Plaintiffs have failed to identify any statutory remedies that they are entitled to but are not available to them in arbitration. However, Plaintiffs have asserted claims for violation of the Consumer Legal Remedies Act which allows recovery of punitive damages and attorney's fees. See Cal. Civ. Code § 1780. The Court finds that the arbitration provision which proscribes available statutory remedies of punitive damages and attorney's fees is substantively unconscionable.

A court determination that "the arbitration agreement contains ... flawed provisions does not necessarily mean that the entire [arbitration agreement] is substantively unconscionable." Davis v. O'Melveny & Myers, 485 F.3d 1066, 1084 (9th Cir. 2007). The court next considers whether it is "possible to sever the [unconscionable] provision." Id. (citing Cal. Civ. Code § 1670.5(a) ("If the court as a matter of law finds the contract or any clause of the contract to have been unconscionable at the time it was made the court may refuse to enforce the contract, or it may enforce the remainder of the contract without the unconscionable clause, or it may so limit the application of any unconscionable clause as to avoid any unconscionable result.")).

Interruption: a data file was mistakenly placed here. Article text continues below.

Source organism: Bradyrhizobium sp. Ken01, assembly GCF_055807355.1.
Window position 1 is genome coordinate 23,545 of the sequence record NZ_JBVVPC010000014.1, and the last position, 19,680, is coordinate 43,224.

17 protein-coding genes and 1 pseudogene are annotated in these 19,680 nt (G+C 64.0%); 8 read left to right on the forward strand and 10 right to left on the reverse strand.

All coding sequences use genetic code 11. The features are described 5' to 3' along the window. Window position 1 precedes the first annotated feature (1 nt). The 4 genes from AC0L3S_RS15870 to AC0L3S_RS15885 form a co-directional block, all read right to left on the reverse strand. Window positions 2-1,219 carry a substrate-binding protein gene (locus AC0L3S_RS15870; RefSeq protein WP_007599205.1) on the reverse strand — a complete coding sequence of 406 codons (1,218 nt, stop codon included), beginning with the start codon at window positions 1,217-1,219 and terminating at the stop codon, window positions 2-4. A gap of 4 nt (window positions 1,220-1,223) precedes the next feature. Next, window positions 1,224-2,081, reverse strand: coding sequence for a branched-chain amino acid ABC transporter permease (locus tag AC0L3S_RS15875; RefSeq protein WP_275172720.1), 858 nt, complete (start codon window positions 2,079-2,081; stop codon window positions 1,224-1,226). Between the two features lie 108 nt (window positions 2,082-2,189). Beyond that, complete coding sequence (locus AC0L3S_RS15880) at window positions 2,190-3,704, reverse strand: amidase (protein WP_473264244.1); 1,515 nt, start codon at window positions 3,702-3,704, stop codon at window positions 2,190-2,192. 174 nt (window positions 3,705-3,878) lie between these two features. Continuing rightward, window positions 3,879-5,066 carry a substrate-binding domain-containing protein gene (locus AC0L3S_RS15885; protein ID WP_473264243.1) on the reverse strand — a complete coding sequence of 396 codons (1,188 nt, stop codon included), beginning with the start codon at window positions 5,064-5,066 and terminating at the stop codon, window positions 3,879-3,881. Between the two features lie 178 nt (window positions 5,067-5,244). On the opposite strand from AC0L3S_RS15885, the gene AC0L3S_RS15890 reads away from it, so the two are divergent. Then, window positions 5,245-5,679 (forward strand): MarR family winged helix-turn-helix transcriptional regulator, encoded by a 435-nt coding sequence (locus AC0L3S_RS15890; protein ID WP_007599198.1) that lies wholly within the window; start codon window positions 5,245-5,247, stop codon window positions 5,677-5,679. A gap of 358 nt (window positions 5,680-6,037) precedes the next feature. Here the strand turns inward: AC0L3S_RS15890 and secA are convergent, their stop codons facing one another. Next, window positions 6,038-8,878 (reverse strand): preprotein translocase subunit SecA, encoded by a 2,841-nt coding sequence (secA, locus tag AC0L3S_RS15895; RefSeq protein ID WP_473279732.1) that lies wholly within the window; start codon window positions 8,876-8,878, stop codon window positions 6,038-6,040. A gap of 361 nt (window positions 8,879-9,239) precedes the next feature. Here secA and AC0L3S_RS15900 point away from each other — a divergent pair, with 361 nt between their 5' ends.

In Armendariz, the California Supreme Court stated that "the statute [i.e., Cal. Civ. Code § 1670.5] appears to give a trial court some discretion as to whether to sever or restrict the unconscionable provision or whether to refuse to enforce the entire agreement. But it also appears to contemplate the latter course only when an agreement is permeated by unconscionability." Armendariz, 24 Cal. 4th at 122. The Court stated:

Courts are to look to various purposes of the contract. If the central purpose of the contract is tainted with illegality, then the contract as a whole cannot be enforced. If the illegality is collateral to the main purpose of the contract, and the illegal provision can be extirpated from the contract by means of severance or restriction, then such severance and restriction are appropriate.

Id. at 124; see also Davis, 485 F.3d at 1084 ("The question is whether the offending clause or clauses are merely 'collateral' to the main purpose of the arbitration agreement, or whether the [entire arbitration agreement] is 'permeated' by unconscionability.") (quoting Armendariz, 24 Cal. 4th at 124). In Davis, the Court of Appeals for the Ninth Circuit decided that, while the arbitration agreement under consideration had a lesser degree of unconscionability as those considered in Ingle or in Adams, the agreement nonetheless could not be cured by severance when the agreement was procedurally unconscionable and contained four substantively unconscionable terms which "cannot be stricken or excised without gutting the agreement." Id.